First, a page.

President Barack Obama and National Security Advisor Susan Rice at the 2015 Summit of the Americas
Today, the UN General Assembly will vote — for the 24th consecutive year — on a resolution condemning the US economic embargo against Cuba. While there is nothing novel about the annual vote, which consistently pits practically the entire international community against Washington, this year was supposed to be different.
The Obama administration was supposed to abstain from the vote, putting pressure on the Republican-led Congress to finally revise the 54-year-old sanctions package against the Caribbean island nation. Instead, in a last minute reversal, a government spokesperson confirmed last week that the US will once again vote “no” on the resolution — a move that will put the breaks on the US opening to Cuba and perpetuate a counterproductive policy that does more to prop up an authoritarian regime than promote democracy.
Instead of repeating past mistakes, Washington should follow through with its original plan and refrain from voting. America’s abstention would boost Havana’s willingness to cooperate and, even more importantly, constitute a major step towards ending a policy that undermines the national interest.
Until last week, it seemed at least possible that the US would abstain. It’s unprecedented for a state to accept a UN resolution condemning one of its own policies. However, the Obama administration seemed prepared to do just that — as long as Cuba agreed to tone down the resolution’s condemnation of the embargo and the economic destruction it has wrought. The diplomatic developments that followed were promising. The White House offered to discuss revisions with Havana and even agreed to ease sanctions after a rare phone call between Obama and Cuban President Raul Castro.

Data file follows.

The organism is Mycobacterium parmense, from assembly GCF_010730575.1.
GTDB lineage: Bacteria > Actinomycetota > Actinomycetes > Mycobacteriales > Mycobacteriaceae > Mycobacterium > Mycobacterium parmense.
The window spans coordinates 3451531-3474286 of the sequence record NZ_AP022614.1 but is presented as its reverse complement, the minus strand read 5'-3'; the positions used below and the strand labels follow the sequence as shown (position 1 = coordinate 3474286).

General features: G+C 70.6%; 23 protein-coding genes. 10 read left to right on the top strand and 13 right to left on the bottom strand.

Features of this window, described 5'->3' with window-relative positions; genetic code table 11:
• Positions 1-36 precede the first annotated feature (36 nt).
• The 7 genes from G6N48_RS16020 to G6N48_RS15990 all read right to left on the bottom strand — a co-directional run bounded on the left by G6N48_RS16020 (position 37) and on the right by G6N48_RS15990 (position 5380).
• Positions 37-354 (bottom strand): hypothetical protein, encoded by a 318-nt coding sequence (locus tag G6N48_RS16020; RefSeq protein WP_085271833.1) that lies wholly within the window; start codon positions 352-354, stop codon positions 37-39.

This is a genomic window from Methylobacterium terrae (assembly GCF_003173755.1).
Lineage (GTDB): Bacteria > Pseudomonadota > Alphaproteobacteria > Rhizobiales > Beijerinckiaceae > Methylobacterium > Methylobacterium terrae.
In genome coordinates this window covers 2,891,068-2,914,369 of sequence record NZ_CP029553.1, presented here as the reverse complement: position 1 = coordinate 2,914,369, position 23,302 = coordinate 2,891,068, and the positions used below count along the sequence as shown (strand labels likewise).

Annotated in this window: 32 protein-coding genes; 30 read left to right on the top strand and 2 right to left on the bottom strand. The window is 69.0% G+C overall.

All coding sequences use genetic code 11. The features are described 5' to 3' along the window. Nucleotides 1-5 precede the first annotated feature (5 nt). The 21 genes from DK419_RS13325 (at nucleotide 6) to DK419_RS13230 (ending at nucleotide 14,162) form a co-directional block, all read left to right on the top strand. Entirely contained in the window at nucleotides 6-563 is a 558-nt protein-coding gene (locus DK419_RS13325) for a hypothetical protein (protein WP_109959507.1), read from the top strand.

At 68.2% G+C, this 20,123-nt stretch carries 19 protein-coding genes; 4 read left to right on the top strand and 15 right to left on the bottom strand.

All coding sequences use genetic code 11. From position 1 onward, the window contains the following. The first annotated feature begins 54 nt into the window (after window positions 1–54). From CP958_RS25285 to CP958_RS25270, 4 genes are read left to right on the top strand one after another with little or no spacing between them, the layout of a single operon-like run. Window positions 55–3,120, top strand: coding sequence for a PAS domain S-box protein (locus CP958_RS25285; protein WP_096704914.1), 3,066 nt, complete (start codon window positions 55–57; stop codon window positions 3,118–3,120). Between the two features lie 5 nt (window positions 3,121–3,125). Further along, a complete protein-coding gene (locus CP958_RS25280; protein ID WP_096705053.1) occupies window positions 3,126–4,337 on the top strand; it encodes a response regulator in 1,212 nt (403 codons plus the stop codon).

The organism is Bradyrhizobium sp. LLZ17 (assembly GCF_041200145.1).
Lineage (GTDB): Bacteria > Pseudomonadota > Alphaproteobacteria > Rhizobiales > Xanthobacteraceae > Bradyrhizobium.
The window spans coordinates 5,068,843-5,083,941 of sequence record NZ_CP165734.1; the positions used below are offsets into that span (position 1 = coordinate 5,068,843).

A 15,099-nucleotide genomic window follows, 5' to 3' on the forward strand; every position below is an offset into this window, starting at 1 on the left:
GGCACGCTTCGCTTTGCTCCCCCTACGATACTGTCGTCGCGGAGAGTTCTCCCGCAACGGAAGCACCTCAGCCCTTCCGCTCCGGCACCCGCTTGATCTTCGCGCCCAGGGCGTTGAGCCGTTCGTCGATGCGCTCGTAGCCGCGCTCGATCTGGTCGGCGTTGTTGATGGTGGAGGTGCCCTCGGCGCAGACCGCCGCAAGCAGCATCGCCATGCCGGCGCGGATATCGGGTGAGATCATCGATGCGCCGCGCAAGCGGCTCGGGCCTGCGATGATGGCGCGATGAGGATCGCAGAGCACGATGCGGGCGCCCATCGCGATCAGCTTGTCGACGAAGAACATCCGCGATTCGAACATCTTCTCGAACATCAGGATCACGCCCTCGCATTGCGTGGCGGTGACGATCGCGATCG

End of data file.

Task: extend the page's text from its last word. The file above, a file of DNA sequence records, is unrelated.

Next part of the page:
However, last Wednesday, a White House spokesperson announced that the U.S. would almost certainly maintain its traditional stance against the resolution because its current form still didn’t “fully reflect” the new spirit of engagement between the Cold War rivals. While Washington didn’t specify its exact qualms, the resolution’s bitter tone — including the allegation that the embargo has cost the Cuban people $830 billion — was no doubt a hard pill to swallow. Even so, the US would do well to abstain, tacitly accepting the more or less unmodified draft. Doing so would benefit long term regional goals of the US for several reasons.
First, abstention would consolidate gains made in the opening to Cuba, which started with last year’s restoration of diplomatic ties, and win Havana’s confidence that the US is serious about opening a new chapter in bilateral relations. This is not to say that a single vote could pave over decades of deep-seated mistrust, or that abstention would prompt Castro’s regime to stop blaming the US for a host of economic problems that owe more to internal mismanagement than American sanctions. However, abstaining would at least signal to Havana that the US is committed to cooperation, not stuck in an outdated Cold War mindset. Now that the opening to Cuba has gained some momentum, Washington needs to make clear that the U.S. prefers the possibility of progress over maintaining the dysfunctional status quo.